Adult Acne: Which Product Option Is Right for You?

Adult Acne: Which Product Option Is Right for You?

Written by Margarita Lolis, MD
on Monday, 13 November 2017

There are so many acne and breakout busting treatments on the market. It’s common to get a feeling of product overload. 

Dr. Magarita Lolis -- Board-Certified Dermatologist in northern New Jersey who takes a holistic approach to treating skincare issues -- breaks down the list of common products to consider using with the benefits of each. Hopefully this menu of options will clear some confusion.
How to Avoid Burnout When Caring for Your Special Needs Child

How to Avoid Burnout When Caring for Your Special Needs Child

Written by Debby Bitticks
on Monday, 13 November 2017

Parenting is challenging, but parenting a child with special needs brings the experience to a whole new level that no one can really understand until they live it. 

From one day to the next, parents with special needs children can never really predict what the next day will bring. Will it require another trip to the doctor for another unforeseen and confusing medical issue? Will a certain behavior become so unmanageable that it impedes the ability for the child to get to school that day? Will you be on the phone with the school again for another challenging issue to sort through? 

Even with all the challenges our special needs children present, we love and care about them deeply, but how do we as parents keep a positive outlook and not succumb to burning out?
Kids & Tummy Aches: How to Tell the Difference Between IBD & IBS

Kids & Tummy Aches: How to Tell the Difference Between IBD & IBS

Written by Kenneth Grant, MD
on Monday, 13 November 2017

It’s normal for kids to get stomach aches, but some kids have bad stomach pain all the time. 

If your child has abdominal pain, cramping, gas, bloating, diarrhea or constipation, you may be wondering if your child has inflammatory bowel disease (IBD) or irritable bowel syndrome (IBS), but do you know the difference?

While many of the symptoms are similar, IBD and IBS are very different. IBS can cause pain, but there is no inflammation of the intestine and it doesn’t lead to serious disease, as with IBD. 

It’s important to not diagnose either of these conditions yourself. If your child has these symptoms, you should take your child to a pediatrician, who can then refer your child to a pediatric gastroenterologist, if necessary.
The Road to Victories Team: A Living Definition of Endurance & Survival

The Road to Victories Team: A Living Definition of Endurance & Survival

Written by Mike Dreyer
on Monday, 13 November 2017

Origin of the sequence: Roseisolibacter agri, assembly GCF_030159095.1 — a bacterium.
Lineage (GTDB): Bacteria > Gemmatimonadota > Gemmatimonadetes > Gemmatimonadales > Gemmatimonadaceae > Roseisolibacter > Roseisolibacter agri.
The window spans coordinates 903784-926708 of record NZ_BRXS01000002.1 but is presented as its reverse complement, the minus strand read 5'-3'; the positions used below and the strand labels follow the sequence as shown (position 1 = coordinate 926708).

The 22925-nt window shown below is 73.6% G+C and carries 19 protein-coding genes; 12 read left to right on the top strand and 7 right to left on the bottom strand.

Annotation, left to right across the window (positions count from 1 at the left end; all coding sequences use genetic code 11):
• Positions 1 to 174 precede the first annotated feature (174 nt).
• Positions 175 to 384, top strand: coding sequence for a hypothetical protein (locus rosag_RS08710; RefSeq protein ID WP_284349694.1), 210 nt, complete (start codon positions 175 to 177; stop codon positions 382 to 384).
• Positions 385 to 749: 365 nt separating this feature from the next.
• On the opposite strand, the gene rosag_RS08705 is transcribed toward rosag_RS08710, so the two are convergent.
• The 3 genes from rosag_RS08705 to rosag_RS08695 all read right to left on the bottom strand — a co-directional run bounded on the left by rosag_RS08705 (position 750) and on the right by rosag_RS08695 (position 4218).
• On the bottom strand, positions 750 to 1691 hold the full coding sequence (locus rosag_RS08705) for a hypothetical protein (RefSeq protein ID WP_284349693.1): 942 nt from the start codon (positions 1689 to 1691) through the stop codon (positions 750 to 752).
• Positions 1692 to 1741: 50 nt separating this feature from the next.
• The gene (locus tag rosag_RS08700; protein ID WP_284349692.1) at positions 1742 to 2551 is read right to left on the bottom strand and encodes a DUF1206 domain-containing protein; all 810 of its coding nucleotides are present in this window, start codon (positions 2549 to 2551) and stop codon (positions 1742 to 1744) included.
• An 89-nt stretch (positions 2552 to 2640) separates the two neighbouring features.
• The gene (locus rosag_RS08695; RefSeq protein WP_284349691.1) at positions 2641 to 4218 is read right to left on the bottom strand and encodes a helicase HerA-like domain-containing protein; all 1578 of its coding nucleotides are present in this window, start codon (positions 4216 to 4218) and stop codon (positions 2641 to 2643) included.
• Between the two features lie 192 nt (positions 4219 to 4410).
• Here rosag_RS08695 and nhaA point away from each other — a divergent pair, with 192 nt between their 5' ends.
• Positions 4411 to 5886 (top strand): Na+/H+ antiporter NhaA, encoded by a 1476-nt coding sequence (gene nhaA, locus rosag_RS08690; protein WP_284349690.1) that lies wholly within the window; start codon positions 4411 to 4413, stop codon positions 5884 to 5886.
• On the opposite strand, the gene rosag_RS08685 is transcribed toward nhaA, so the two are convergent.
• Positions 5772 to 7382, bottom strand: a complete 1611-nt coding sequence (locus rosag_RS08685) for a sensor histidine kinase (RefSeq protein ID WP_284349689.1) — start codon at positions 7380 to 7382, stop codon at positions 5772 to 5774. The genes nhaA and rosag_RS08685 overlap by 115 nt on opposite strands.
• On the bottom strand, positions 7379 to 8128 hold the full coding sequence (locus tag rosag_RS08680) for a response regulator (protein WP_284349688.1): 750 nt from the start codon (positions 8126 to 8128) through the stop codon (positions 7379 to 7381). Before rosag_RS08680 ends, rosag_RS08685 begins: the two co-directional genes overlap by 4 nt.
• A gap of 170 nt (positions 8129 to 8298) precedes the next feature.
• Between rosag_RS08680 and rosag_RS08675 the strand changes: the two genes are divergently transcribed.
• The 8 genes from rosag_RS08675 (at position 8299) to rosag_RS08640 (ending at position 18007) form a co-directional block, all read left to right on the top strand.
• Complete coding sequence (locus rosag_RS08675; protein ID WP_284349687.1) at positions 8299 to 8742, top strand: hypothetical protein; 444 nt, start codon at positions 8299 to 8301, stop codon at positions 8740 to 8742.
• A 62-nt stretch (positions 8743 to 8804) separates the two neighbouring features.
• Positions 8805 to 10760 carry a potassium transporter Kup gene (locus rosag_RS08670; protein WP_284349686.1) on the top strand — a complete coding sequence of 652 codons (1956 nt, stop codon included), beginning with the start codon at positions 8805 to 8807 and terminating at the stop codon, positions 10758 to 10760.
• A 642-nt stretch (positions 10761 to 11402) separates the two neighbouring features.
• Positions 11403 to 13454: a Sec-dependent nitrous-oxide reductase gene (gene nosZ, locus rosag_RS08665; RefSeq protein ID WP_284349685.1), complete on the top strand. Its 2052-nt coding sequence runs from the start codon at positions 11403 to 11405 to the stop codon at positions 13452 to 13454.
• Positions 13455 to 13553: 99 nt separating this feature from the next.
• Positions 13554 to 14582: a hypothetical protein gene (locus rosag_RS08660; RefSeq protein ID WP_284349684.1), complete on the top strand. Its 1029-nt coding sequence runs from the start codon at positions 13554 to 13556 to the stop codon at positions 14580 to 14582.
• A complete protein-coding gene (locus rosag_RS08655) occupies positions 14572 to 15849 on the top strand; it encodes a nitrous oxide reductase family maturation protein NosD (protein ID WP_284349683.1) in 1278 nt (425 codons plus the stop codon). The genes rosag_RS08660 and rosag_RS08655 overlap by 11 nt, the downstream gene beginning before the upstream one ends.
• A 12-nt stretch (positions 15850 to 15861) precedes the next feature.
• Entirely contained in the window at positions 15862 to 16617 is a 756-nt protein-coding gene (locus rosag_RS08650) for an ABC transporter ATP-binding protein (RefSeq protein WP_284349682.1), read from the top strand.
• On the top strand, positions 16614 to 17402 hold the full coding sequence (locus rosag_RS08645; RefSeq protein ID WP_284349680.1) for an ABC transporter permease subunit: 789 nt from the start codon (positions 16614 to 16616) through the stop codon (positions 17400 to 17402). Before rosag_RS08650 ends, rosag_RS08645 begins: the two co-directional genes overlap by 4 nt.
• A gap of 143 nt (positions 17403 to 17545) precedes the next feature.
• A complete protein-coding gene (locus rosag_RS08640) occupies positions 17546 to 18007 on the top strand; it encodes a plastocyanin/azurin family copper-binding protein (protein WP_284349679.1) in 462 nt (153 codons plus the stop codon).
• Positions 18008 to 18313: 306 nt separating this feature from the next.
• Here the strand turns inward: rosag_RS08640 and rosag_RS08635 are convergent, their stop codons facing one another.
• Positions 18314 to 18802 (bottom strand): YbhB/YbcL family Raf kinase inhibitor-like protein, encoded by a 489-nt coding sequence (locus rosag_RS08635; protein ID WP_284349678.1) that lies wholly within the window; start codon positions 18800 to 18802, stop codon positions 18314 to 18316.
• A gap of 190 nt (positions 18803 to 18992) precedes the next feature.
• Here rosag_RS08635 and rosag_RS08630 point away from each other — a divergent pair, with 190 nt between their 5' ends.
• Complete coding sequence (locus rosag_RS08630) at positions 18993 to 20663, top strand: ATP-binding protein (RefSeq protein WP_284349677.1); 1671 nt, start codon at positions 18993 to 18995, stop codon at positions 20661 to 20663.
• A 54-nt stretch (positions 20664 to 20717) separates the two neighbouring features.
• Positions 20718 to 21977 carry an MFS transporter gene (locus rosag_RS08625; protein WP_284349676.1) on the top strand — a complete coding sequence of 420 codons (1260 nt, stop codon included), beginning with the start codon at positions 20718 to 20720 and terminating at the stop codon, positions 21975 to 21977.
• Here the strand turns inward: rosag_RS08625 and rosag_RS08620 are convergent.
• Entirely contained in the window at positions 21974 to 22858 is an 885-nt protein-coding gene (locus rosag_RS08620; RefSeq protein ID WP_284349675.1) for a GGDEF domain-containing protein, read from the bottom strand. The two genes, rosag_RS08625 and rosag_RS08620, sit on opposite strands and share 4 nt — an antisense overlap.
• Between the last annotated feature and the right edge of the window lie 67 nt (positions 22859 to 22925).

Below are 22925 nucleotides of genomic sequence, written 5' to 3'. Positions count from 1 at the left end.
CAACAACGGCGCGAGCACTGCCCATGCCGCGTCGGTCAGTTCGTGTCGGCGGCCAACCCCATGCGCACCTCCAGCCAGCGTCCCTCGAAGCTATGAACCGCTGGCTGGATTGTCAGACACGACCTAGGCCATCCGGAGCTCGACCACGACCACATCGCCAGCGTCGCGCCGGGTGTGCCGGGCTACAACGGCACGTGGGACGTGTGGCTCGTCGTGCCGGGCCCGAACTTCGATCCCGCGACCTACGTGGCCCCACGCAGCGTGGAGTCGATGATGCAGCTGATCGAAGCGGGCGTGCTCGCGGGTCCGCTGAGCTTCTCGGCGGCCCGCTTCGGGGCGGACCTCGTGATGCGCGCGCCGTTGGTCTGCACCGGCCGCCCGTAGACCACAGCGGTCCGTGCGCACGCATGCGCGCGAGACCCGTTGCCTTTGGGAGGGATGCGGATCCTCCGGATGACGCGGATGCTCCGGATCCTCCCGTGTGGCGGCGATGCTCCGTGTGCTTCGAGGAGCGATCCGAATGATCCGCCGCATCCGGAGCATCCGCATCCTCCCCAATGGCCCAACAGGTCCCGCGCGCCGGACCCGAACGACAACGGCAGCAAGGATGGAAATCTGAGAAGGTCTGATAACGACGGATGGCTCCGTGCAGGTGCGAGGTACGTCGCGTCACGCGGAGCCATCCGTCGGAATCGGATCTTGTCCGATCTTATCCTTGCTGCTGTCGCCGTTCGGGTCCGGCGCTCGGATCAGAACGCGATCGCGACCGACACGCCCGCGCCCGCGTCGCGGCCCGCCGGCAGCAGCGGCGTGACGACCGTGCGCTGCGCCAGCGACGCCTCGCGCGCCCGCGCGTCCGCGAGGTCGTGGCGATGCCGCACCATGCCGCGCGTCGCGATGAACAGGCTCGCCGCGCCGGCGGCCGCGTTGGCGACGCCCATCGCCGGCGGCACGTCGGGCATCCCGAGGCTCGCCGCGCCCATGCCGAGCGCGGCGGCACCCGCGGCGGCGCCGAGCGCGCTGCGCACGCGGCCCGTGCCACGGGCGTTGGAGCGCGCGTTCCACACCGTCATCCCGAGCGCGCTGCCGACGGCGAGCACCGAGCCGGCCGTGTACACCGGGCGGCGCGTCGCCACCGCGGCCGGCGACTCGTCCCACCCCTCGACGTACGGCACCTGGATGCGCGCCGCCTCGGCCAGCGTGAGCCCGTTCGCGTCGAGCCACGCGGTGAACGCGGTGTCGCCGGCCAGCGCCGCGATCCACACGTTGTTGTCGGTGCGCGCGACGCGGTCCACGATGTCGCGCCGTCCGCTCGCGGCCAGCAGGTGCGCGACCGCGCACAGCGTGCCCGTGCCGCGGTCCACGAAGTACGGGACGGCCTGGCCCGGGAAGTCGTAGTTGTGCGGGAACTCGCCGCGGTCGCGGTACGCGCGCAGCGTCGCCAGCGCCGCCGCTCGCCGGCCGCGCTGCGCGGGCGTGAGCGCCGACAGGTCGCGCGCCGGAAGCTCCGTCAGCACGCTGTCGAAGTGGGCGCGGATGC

When you hear the word “endure,” what do you think? 

Undergoing hardships and persevering may come to mind. Or to some, it could be a cross-country trip, especially if by train, bus or car, and for a fun added challenge, add kids and remove WiFi. 

Now, how about a cross-country trip by bike? Two wheels under human power exposed to all the elements and conditions. 

For six people on the Road to Victories cycling team –- Marty Perlmutter, Darrell Rose, Michael Morales, Mike Grant, Robert Goodheart, and Chuck Wakefield –- this adventure is real.
5 Must Do’s When Traveling with a Child Who Has Epilepsy

5 Must Do’s When Traveling with a Child Who Has Epilepsy

Written by Mary L. Zupanc, MD
on Monday, 13 November 2017

The busy holiday travel season is upon us, bringing millions of Americans to the roads and skies, along with delays, flat tires and other travel snags.

Indeed, traveling can be stressful -- and particularly so for children with a complex medical condition like epilepsy. 

But, the good news is that taking a few precautions beforehand can help smooth the process for these young jet-setters.

Here are five must do’s when traveling with a child who has epilepsy.
It’s a No-Brainer: Omega-3s Are Essential for Developing Brains

It’s a No-Brainer: Omega-3s Are Essential for Developing Brains

Written by Rima Kleiner, MS, RD, LDN
on Saturday, 11 November 2017

The good news? Women can--and should--continue to enjoy tuna sandwiches during pregnancy. Decades of research show the benefits of omega-3s on developing brains when pregnant and breastfeeding women regularly consume a variety of seafood. 

The bad news? Many women are confused about how much seafood is safe to eat when they’re expecting or breastfeeding, or even how much seafood is safe to feed their toddlers and infants starting solids.

The fact is that omega-3 fatty acids—along with other nutrients like calcium, vitamin D, protein and iron—found in seafood are vital during pregnancy, breastfeeding and early childhood, and because of this, the 2015-2020 Dietary Guidelines for Americans recommends that expectant and breastfeeding moms and young children consume at least two weekly servings of seafood.